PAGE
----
Beluga stories: this is the fourth episode of the transcript of the training lecture given by Robert Michaud at the CIMM on June 22, 2015. In this text and audio episode: the St. Lawrence Beluga Project (research program); contaminants found in the carcasses; when belugas began suffering from cancer.

On June 22, Robert Michaud, scientific director and co-founder of the Group for Research and Education on Marine Mammals (GREMM), gave a training lecture at the Marine Mammal Interpretation Centre (CIMM) in Tadoussac. The biologist and St. Lawrence beluga specialist shared stories about these whales and raised questions about the current decline in the St. Lawrence population.

Whales Online brings you excerpts of this presentation, in the form of a sort of written and audio series to be followed all summer and fall. In the final episode (8/8) of News from Near and Afar, Robert Michaud will answer additional questions. What about you, do you have any questions regarding belugas? We urge you to ask them in the “Questions from the Public” section of the website or on the Whales Online Facebook page.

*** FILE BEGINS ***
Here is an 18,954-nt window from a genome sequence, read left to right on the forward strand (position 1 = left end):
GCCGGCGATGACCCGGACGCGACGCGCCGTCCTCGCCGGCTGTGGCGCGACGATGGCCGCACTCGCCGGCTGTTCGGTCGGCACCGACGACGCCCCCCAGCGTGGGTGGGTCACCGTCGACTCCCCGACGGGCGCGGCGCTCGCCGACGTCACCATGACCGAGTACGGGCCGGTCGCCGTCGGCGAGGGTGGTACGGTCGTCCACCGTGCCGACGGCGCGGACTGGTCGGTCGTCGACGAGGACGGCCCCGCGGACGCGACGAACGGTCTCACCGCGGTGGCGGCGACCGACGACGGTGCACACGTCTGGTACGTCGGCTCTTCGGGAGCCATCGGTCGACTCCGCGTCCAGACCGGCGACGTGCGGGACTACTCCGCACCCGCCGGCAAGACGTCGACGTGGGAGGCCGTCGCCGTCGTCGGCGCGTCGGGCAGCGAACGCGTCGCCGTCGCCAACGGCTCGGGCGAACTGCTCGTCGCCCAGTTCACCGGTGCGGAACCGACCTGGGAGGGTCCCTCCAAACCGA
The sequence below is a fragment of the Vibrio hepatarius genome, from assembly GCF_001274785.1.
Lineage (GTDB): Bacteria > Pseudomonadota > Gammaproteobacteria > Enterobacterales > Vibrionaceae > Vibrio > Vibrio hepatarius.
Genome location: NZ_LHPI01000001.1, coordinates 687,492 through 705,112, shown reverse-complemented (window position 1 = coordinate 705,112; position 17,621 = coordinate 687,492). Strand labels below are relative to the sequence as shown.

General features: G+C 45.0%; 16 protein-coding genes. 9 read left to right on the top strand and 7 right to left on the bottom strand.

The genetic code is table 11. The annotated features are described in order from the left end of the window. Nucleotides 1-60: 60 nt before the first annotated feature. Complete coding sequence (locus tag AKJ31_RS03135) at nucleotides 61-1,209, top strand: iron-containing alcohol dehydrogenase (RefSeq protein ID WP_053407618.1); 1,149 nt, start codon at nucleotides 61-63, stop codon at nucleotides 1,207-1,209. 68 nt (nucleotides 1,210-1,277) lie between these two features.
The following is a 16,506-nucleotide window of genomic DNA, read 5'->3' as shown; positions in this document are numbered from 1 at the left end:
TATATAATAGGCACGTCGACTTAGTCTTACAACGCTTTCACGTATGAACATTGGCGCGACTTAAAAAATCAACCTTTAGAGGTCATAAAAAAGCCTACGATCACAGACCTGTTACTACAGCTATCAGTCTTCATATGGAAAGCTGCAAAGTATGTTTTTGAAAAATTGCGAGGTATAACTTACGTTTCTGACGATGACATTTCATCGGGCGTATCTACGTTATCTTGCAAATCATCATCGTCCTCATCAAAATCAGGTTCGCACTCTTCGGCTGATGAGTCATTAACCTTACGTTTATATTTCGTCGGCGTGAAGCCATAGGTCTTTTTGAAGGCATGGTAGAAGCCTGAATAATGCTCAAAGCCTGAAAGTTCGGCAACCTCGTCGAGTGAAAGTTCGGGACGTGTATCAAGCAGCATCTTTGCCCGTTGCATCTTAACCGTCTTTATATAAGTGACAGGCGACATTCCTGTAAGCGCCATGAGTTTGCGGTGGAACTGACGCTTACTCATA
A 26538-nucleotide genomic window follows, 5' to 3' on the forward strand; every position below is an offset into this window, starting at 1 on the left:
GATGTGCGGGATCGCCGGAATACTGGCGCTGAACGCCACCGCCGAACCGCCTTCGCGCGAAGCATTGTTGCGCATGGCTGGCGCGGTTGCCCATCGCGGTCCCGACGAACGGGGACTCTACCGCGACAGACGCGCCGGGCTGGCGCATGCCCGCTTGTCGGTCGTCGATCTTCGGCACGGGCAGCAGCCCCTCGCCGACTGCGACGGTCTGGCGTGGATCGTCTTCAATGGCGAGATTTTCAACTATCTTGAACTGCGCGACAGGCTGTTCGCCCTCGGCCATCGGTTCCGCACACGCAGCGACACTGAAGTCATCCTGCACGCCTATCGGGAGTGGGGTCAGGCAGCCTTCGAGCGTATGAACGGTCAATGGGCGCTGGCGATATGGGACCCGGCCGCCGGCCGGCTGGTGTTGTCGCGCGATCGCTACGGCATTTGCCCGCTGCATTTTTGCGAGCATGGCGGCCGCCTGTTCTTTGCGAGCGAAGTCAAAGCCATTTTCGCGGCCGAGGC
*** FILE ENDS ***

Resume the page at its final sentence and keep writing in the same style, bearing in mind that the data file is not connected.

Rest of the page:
© GREMM

PHOTO-1St. Lawrence Beluga Project: a research program conducted for the past 25 years to understand and identify solutions for the belugas of the St. Lawrence. The demographics of the population is alarming: if the belugas of the St. Lawrence were healthy, they would be twice as numerous as they are today. Aerial population surveys and carcass recovery program.

Listen (2 min 24 s)

Contaminants found in the carcasses: a long list and abnormally high cancer rates in a wild species.

Listen (1 min 22 s)

© GREMM

Period when belugas were falling victim to cancer: a revealing graph explained. Good news and not so good news on cancer rates and contaminants in the St. Lawrence.

Listen (3 min 22 s)

© GREMM

To learn more:

On Whales Online:

Previous episodes of the training lecture:

News - 29/9/2015

Équipe du GREMM

Led by scientific director Robert Michaud, the research team of the Group for Research and Education on Marine Mammals (GREMM) studies St. Lawrence beluga whales and large rorquals (humpback, blue and fin whales) at sea. The Bleuvet and the BpJAM leave the port of Tadoussac every morning to gather valuable information on the life of the whales of the St. Lawrence Estuary.

Recommended articles

New Whale Species Discovered

Field observations are not the only way to discover new animal species. Through lab analyses of preserved skeletons and samples,…

|News 29/11/2021

“Window on Belugas” project receives $600,000 in funding from the Quebec government

On Monday, November 15, 2021 at 2:30 p.m., a press conference was held in Cacouna to announce the Government of Quebec’s…

|News 12/11/2021

North Atlantic Right Whales: Climate Refugees

The North Atlantic right whale population is down to approximately 350 individuals and is critically endangered. The recovery of this…

|News 8/11/2021